Office of the United States Trade Representative


When Trade Leads to Tolerance

The New York Times

Section A; Column 1; Editorial Desk; Pg. 13

By Robert B. Zoellick

In Tangier's Museum of Antiquities stands one of the most famous mosaics in Morocco, ''The Voyage of Venus.'' It can best be appreciated by stepping back and taking in the full picture, so that each brightly colored tile blends into the others. As the United States signs a new free trade agreement with Morocco next week, we need to recognize the full mosaic of interests at stake.

The larger picture is one of a new and deeper economic and political partnership with Morocco, a bright light of reform and moderation in the Islamic world. For too long, the Middle East and North Africa has been a place of stagnant economies, religious extremism and lack of hope. Democracy is rare, small businesses are stymied by governments and a favored few, and militants want to turn back the clock to the seventh century.

Yet a different vision is beginning to emerge. Moderate Arab states like Morocco are reclaiming the ideas of an Islamic golden age when a vibrant culture allowed young scholars to explore the frontiers of knowledge and commerce thrived. Their reformist and tolerant vision of Islam includes free parliamentary elections, the sale of state-owned businesses, the encouragement of foreign investment that can be connected to broad-based development, and better protection of the rights of women and workers.

In Morocco, Jordan, Bahrain and elsewhere, young leaders are struggling for the soul of Islam. It is a battle of leaders who embrace tolerance against extremists who thrive on hatred. It is a conflict of economic reformers against those who fear modernization because it threatens their power to intimidate. And it is a contest of those who welcome closer ties with the West against those who see us as an enemy.

America's strategic interest in the outcome of this struggle is immense, but our ability to influence it is limited. From the Middle East to Southeast Asia, only fellow Muslims can lead their brothers and sisters to a better Islamic future. But the United States is not without influence. Through free-trade agreements, for example, we can embrace reforming states, encouraging their transformation and bolstering their chances for success even as we open new markets for American goods and services.

The free-trade agreement with Jordan enacted in 2001 was the first step. Closer trade ties and the removal of tariffs have resulted in a 197 percent increase in two-way trade and have drawn foreign investment to Jordan, including knowledge and entrepreneurial industries like pharmaceuticals and software. The Jordanians estimate that expanded trade has helped to create some 35,000 jobs. Jordan has also forged closer economic ties with Israel, our first free-trade partner.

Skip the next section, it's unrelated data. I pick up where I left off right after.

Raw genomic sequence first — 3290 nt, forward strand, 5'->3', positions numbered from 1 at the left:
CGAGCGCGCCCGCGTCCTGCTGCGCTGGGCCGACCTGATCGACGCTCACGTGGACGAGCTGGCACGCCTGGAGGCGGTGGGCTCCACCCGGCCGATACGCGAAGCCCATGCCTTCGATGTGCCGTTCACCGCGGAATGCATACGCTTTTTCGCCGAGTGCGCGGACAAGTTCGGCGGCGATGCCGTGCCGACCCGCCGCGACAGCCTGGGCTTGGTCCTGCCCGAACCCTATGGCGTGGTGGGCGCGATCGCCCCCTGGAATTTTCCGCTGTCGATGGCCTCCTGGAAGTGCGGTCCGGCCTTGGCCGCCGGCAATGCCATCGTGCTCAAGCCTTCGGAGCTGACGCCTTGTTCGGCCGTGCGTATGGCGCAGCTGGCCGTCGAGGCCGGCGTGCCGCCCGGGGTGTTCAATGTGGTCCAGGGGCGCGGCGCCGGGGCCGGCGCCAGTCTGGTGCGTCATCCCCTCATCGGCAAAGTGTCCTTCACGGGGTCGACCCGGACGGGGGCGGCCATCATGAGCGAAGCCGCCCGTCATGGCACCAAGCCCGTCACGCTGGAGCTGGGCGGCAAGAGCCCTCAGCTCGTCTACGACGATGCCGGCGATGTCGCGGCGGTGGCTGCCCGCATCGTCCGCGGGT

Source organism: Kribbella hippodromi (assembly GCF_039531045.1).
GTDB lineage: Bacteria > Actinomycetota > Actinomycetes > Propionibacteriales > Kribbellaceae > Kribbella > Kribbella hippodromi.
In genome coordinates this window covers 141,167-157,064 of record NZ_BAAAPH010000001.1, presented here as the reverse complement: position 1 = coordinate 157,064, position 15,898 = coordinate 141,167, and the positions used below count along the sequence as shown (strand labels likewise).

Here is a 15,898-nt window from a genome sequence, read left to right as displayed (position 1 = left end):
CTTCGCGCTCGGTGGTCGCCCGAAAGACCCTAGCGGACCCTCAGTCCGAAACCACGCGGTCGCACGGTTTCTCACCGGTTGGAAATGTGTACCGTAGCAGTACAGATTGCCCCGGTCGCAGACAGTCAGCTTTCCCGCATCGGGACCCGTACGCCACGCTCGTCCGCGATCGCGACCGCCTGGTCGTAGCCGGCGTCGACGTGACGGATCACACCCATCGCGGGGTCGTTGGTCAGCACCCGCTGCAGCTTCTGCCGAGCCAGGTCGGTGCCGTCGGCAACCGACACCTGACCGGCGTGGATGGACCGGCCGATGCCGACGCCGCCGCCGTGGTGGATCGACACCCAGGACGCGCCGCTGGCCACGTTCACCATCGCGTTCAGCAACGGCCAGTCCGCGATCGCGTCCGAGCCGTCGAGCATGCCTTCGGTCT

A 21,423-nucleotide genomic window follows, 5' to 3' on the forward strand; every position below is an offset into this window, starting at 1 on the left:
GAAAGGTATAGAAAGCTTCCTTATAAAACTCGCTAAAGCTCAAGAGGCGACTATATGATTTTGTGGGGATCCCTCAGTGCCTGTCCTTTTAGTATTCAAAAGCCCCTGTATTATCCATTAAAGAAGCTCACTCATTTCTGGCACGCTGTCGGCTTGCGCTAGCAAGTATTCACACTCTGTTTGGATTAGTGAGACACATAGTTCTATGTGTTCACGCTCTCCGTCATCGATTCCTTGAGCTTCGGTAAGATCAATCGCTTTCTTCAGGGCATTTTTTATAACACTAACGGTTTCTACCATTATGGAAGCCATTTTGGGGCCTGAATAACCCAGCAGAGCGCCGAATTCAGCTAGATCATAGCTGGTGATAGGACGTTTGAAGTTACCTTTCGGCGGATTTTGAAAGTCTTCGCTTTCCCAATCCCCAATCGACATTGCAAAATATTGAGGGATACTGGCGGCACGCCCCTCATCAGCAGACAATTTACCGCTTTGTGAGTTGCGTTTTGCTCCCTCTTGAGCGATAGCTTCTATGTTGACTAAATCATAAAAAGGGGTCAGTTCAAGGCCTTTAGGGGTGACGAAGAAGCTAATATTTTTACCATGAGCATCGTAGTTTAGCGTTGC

To capitalize on this new interest in combining modernity with the Muslim world, President Bush outlined a plan last year to achieve a Middle East Free Trade Area. Now Morocco in the Maghreb is joining with Jordan by signing a free-trade agreement with the United States. Following fast, the United States and Bahrain just concluded free trade negotiations a few weeks ago, and we look forward to signing that agreement next.

These leaders have inspired the interest of others. The United States has now signed trade facilitation framework agreements with eight other Arab countries, from Algeria to Yemen, as a preliminary step toward free trade. Piece by piece, the administration is building a mosaic of modernizers with a plan that offers trade and openness as tools for Muslim leaders looking toward the rebirth of an optimistic and tolerant Islam.

Unfortunately, here at home, some don't see that bigger picture. Opponents of these free-trade agreements are preoccupied with demands for extra provisions on labor, claiming for example that unions have been pressured by government. But these objections, made by labor unions that don't want foreign competition, are self-defeating. The agreements with Morocco and Bahrain, like the Jordan agreement, require our partners to enforce their labor and environmental laws and strive to upgrade standards. The critics ignore the labor reforms Morocco has already enacted. The United States is the only nation pressing to include enforceable labor and environmental protections in its trade agreements.

The labor protectionists' objections apply not only to Morocco and other Muslim reformers, but to poor countries generally. That's dangerous, because whether in the Middle East, Central America, Asia or Africa, free-trade agreements are a powerful way to strengthen openness and democracy, counter poverty, encourage tolerance and promote better working conditions.

Economic isolationists are too shortsighted to see the full mosaic of America's interests. Their fight to defeat such trade agreements would rob the United States of one of its most powerful tools, just when we should be integrating trade and economic reforms with the struggle for democracy and tolerance that is vital to our security. The coming months will see a debate over which perspective prevails. The future of far more than a trade agreement hangs in the balance.

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